I want you to give the screen a thumbs up, right now. I'm serious - give the screen a thumbs up with your right hand. It has to be with your right hand. If you point your thumb in the direction of the current for this wire, your fingers will curl in the direction of the magnetic field. They'll follow the arrows of the concentric circles. And that's how you figure out the direction.

Okay, let's go through an example. Let's say you have a wire carrying a current of 0.1 amps, and you're asked to calculate the magnetic field at a distance of 0.5 meters from that wire. First of all, as usual, write down what we know. *I* is equal to 0.1 amps, and *r* is equal to 0.5 meters. We're asked to calculate the magnetic field, so *B* = ?. Everything else in the equation is a constant, so we can plug in the numbers and solve. The magnetic field *B* equals 1.26 x 10^-6 (that's *muu-zero*) multiplied by 0.1, divided by 2pi times 0.5 meters. Plug all that into a calculator and you get a magnetic field of 4*10^-8 teslas.

Finally, we need to find the direction. Based on this diagram showing the position we're interested in, what direction is this magnetic field pointing? Well, take your right hand, and form a thumbs up. Then point your thumb in the direction of the current - upwards towards the top of the screen. Now imagine curling your fingers around the wire... imagine physically grabbing the wire. Your fingers point in a counter-clockwise direction.

So at the point marked P on the image, the magnetic field is 4*10^-8 teslas and is pointed into the screen. (Or if this was a piece of paper, it would be into the page.)

And that's it -- we're done.

The **Biot-Savart Law** is an equation that describes the magnetic field created by a current-carrying wire, and allows you to calculate its strength at various points. It looks like this. Using the Biot-Savart Law requires calculus, but we can use a simpler version of the law for a perfectly straight wire.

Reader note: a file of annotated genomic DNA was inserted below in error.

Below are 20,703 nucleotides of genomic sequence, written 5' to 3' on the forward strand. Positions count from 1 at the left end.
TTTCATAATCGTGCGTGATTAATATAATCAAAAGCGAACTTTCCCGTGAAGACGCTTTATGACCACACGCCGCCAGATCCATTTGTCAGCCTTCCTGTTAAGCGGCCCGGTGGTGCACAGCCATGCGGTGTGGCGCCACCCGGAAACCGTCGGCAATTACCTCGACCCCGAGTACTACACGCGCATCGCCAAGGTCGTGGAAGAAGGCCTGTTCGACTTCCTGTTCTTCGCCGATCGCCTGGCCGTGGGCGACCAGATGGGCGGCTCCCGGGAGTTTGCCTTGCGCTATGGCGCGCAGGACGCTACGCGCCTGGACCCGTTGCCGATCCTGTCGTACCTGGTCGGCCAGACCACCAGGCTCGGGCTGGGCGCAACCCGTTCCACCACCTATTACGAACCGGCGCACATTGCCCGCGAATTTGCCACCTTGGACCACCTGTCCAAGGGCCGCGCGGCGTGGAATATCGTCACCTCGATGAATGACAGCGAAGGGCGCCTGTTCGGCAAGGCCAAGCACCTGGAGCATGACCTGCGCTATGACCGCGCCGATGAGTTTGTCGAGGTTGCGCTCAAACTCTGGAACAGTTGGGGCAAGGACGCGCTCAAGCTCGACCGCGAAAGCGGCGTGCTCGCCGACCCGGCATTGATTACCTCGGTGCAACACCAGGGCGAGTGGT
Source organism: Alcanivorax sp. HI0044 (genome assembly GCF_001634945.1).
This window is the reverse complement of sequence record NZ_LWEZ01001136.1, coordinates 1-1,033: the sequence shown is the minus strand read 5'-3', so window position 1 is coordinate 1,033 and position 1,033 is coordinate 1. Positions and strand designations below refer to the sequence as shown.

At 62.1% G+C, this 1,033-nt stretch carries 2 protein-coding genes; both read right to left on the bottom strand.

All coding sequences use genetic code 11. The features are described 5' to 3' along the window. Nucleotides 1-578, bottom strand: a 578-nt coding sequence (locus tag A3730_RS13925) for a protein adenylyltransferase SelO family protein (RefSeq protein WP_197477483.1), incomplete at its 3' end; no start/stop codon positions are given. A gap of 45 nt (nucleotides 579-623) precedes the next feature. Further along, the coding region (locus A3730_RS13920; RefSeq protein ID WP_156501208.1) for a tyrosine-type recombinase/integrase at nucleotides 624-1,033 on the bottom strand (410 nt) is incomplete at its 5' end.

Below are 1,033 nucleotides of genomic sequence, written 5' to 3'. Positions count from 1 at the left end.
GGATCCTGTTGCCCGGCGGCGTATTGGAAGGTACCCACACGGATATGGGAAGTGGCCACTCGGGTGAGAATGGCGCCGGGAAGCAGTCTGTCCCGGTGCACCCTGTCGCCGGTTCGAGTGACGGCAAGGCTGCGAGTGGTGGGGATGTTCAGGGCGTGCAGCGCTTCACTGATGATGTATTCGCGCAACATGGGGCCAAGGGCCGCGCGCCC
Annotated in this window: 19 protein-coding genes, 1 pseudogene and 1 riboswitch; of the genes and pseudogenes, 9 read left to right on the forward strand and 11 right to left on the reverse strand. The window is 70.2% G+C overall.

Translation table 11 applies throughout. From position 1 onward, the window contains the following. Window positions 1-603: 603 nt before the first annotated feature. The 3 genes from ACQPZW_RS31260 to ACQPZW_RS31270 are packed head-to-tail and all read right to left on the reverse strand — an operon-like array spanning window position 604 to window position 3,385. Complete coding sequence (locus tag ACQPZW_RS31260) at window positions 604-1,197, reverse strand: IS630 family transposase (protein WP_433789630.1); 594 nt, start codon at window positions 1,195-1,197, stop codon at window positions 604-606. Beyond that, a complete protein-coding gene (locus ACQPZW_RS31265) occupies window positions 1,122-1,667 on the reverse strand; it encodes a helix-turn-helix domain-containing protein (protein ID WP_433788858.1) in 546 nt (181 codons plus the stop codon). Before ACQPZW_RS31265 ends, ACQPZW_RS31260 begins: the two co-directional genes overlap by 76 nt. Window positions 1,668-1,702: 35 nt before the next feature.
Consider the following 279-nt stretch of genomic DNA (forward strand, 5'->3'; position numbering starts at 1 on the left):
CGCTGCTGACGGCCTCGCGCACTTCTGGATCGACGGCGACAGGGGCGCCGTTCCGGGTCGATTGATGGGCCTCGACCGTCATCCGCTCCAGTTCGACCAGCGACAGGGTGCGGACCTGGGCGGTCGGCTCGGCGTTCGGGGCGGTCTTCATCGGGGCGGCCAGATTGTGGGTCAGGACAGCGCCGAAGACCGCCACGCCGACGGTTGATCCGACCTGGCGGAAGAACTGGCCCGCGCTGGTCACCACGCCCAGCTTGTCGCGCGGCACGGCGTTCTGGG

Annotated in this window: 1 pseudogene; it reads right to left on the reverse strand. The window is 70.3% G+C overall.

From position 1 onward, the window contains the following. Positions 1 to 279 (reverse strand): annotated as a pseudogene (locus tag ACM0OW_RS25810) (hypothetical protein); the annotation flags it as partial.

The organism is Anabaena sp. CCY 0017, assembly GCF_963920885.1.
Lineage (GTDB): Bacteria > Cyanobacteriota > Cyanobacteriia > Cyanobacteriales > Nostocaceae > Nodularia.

The simpler version says that the magnetic field, *B*, measured in teslas, is equal to the permeability of free space, *muu-zero*, which is always 1.26 x 10^-6, multiplied by the current going through the wire, *I*, measured in amps, divided by 2pi times the radius away from the wire, *r*, measured in meters. So this equation helps us figure out the magnetic field at a radius *r* from a straight wire carrying a current *I*.

To figure out the direction of this magnetic field, we use a right-hand rule. If you point your thumb in the direction of the current in a wire, your fingers will curl around that wire in the direction of the magnetic field. This will show you which way the arrows go on the concentric circles.

So using the Biot-Savart Law and the right-hand rule, we can figure out all we need to know about the magnetic field created by a current-carrying wire.

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UExcel Physics: Study Guide & Test Prep18 chapters | 201 lessons | 13 flashcard sets

- Go to Vectors

- Go to Kinematics

- Magnetic Force: Definition, Poles & Dipoles 6:09
- What is a Magnetic Field? 6:47
- How Magnetic Fields Are Created 6:19
- How Magnetic Forces Affect Moving Charges 6:13
- Faraday's Law of Electromagnetic Induction: Equation and Application 8:12
- Electromagnetic Induction: Definition & Variables that Affect Induction 7:06
- Electromagnetic Induction: Conductor to Conductor & Transformers 7:43
- The Biot-Savart Law: Definition & Examples 6:19
- Go to The Physics of Magnetism

- Go to Relativity